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Multidrug Resistant Organisms: One of Healthcare’s Killers Part 2

Multidrug Resistant Organisms: One of Healthcare’s Killers Part 2

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Patients at Risk

Healthcare environments are filled with vulnerable people who have multiple risk factors for infection. They are ill, have multiple tubes, or have undergone surgery or other invasive procedures. Patients in the intensive care units are at particular risk because of their multiple pieces of medical equipment and frequency of contact with healthcare providers. Some strains of organisms are resistant to nearly every antibiotic.

The most common healthcare-acquired infections involve the blood stream from central lines, urinary tract for catheters, surgical site, and C. Difficile.

Meet some more of the super bugs. (Read part 1 here.)

Drug Resistant Tuberculosis (TB)

Tuberculosis had never gone away; it has developed new strains of drug resistance. This respiratory disease is caused by mycobacterium tuberculosis. TB enters a healthcare facility in an infected patient whose infection is not recognized or effectively treated. Drug-resistant strains have developed because TB treatments have either been improper or the infected patient has not followed instructions for taking the antibiotics. Many parts of the world have people infected with drug-resistant tuberculosis. They bring their infections to the U.S. Multidrug resistant TB can be spread from a person with the TB to a person who has never been infected before.

Tuberculosis Treatment and Prevention

Tuberculosis is spread through coughing or exposure to sputum. Healthcare providers are at risk for contracting it during a bronchoscopy or getting a sputum specimen from an infected patient. TB is spread through the air; it can travel long distances.


This pretty diagram is a schematic of norovirus


Noroviruses have been around for a long time; they were first called winter vomiting disease in 1929. They have gained notoriety as being involved in outbreaks in cruise ships, prisons, schools, day care centers, hospitals, nursing homes, hotels and restaurants. Noroviruses may be responsible for more than half of all hospital and nursing home outbreaks of gastroenteritis. They cause nausea, vomiting, diarrhea, abdominal cramps, headache and fever.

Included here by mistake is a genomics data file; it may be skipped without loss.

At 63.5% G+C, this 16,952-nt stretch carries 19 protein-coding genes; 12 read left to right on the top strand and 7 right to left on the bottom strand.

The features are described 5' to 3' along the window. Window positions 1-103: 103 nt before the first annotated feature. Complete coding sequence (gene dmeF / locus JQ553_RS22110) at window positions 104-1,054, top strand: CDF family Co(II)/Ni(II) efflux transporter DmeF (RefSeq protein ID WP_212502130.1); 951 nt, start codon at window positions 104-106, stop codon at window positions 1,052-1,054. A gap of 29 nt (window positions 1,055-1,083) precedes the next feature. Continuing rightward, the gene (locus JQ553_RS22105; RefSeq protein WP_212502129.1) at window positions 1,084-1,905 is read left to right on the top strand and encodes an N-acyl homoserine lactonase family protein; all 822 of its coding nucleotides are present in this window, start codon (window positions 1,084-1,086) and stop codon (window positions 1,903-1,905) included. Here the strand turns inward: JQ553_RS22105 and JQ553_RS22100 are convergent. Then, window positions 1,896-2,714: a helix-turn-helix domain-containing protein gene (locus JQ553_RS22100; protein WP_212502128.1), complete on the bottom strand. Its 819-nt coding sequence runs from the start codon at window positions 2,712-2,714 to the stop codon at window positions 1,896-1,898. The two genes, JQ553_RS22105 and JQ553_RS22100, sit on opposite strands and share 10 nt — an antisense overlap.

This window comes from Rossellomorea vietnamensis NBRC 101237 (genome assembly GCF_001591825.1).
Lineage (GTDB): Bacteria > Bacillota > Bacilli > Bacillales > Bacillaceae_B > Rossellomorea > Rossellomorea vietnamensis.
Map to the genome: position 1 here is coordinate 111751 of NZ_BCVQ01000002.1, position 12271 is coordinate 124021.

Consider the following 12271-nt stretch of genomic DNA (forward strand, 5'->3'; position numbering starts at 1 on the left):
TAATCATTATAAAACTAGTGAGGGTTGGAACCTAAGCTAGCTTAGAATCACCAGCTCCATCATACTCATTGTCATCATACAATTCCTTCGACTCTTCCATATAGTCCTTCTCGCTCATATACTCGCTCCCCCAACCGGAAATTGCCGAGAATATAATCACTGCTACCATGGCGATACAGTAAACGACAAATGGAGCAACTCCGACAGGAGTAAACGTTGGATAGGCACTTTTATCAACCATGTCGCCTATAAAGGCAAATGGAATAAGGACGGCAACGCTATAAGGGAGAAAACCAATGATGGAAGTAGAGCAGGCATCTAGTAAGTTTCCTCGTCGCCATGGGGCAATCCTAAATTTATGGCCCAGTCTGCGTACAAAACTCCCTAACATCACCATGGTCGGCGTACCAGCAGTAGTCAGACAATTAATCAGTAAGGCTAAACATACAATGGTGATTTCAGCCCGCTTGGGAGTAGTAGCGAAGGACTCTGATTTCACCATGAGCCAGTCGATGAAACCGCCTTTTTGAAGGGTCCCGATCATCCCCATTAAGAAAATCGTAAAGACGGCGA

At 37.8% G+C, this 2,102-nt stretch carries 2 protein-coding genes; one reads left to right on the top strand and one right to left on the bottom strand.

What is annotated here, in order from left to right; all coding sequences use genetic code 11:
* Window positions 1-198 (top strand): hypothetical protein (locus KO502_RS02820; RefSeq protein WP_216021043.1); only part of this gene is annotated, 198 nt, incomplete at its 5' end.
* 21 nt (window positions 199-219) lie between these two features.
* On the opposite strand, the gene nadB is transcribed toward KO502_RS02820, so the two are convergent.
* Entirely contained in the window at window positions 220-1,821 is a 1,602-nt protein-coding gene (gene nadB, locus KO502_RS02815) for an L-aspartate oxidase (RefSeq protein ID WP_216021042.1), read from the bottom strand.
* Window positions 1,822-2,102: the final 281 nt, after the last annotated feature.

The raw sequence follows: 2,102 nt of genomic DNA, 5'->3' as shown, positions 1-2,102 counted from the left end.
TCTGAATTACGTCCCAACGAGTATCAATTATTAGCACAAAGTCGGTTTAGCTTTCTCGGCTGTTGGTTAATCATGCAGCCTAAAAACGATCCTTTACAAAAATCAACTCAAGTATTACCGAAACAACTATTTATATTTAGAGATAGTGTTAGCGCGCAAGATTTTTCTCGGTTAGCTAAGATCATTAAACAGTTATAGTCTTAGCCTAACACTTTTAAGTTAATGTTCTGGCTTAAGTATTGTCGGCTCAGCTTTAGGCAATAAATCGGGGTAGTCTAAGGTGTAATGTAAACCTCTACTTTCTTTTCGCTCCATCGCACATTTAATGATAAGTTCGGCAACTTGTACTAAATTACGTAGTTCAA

Norovirus Treatment and Prevention

The vast majority of viruses do not respond to medications. There is no specific therapy available to help people infected with norovirus, other than replacing fluids and electrolytes lost by vomiting and diarrhea. Healthy people usually make a full recovery in 2-3 days but the elderly, those with other medical illnesses or children have a harder time getting through the infection.

Norovirus is highly contagious and can be transmitted by contaminated food or water, the hands of people who are ill with the disease or healthcare providers, from touching surfaces contaminated with stool or vomit.

People with norovirus should be in a single occupancy room and on contact precautions. Healthcare providers should use ethanol-based hand sanitizers instead of isopropyl-based or nonalcohol-based hand sanitizers during an outbreak. The patient’s room and the nursing unit should be cleaned and disinfected up to three times a day.

Other Multidrug Resistant Organisms

Here are some additional superbugs:

  • Gonorrhea – this sexually transmitted disease is rapidly becoming resistant to the last type of antibiotic that can be used to treat it.
  • Food borne illnesses caused by shigella, salmonella, and campylobacter have become multidrug resistant.
  • Candida (a fungal infection) has developed resistance to Fluconizole, which is used to treat it.
  • Streptococcus pneumonia, a leading cause of pneumonia, has become multidrug resistant.

In part 3, I discuss what is being done to control and prevent hospital acquired infections and answer the question – “Are we making progress in reducing infections?”

Med League provides medical expert witnesses to trial lawyers. Please call us at (908)788-8227 or contact us today to discuss your next case.

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